A national flag is a flag that represent a country. The flag can usually be flown by the government and citizens of the country. Both public and private buildings, may fly the national flag. But the national flags are only flown from non-military buildings on certain occasion.
The using of flags begin as military pratices, used as field signs. The flying flags indicate the country of origin outside of the context of warfare arise with the maritime flag, introduced during the age of sail, in the early 17th century. Proper display of national flags is a great deal. The national flag should be flown in the position of honor. There are several rules that indicate the typical of the conventions when the flags are flown on land.
- When a national flag is displayed together with any other flags, it must be hoisted first and lowered last.
- When a national flag is displayed together with the national flags of other countries, all the flags should be of approximately equal size and must be flown at an equal height, although the national flag of the host country should be flown in the position of honour (in the center of an odd number of flagstaffs or at the far right — left from an observer's point of view — of an even number of flagstaffs).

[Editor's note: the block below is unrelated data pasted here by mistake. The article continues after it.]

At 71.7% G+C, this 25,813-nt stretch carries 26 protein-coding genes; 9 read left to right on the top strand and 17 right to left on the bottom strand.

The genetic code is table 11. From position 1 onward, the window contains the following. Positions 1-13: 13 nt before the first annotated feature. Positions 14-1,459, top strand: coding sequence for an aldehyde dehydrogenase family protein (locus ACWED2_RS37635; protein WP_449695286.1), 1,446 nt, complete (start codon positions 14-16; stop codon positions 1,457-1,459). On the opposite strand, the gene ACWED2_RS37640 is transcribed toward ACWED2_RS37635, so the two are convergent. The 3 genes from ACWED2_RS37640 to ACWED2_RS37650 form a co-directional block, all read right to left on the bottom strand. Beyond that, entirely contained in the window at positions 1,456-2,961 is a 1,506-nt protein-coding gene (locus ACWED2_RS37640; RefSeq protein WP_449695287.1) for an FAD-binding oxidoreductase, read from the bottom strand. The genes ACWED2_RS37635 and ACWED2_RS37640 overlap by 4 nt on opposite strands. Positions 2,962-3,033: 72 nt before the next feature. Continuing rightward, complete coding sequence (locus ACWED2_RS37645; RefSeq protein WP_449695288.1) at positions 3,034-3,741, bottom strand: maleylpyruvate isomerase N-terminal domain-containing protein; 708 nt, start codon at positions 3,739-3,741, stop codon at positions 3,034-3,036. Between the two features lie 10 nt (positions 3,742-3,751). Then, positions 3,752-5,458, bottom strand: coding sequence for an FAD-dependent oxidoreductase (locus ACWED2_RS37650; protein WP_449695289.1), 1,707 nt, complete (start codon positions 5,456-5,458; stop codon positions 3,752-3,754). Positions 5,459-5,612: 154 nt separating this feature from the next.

- When a national flag is displayed together with flags other than national flags, it should be flown on a separate flagstaff, either higher or in the position of honor.
- When a national flag is displayed together with any other flags on the same flagstaff, it must be at the top, though separate flagstaffs are preferable.
- When a national flag is displayed together with any other flag on crossed staffs, the national flag must be on the observer's left and its staff must be in front of the staff of the other flag.
- When a national flag is displayed together with another flag or flags in procession, the national flag must be on the marching right. If there is a row of flags, it should be in the position of honour.
- When a national flag, with some exceptions, is flown upside down it indicates distress. This however is merely tradition. It is not a recognised distress signal according the International regulations for preventing collisions at sea.
- Further, a nation's flag is commonly flown inverted as a sign of protest or contempt against the country concerned. As of now, only the Philippine Flag recognizes the distress symbolism of the reverse flag.
The following flag is the national flag of Myanmar which is displaying yellow, green and red and white star shown at the middle.
The yellow represents solidarity; the green symbolises peace, tranquility and lush greenery; the red represents courage and determination; and the white star stands for the significance of the union of the country.
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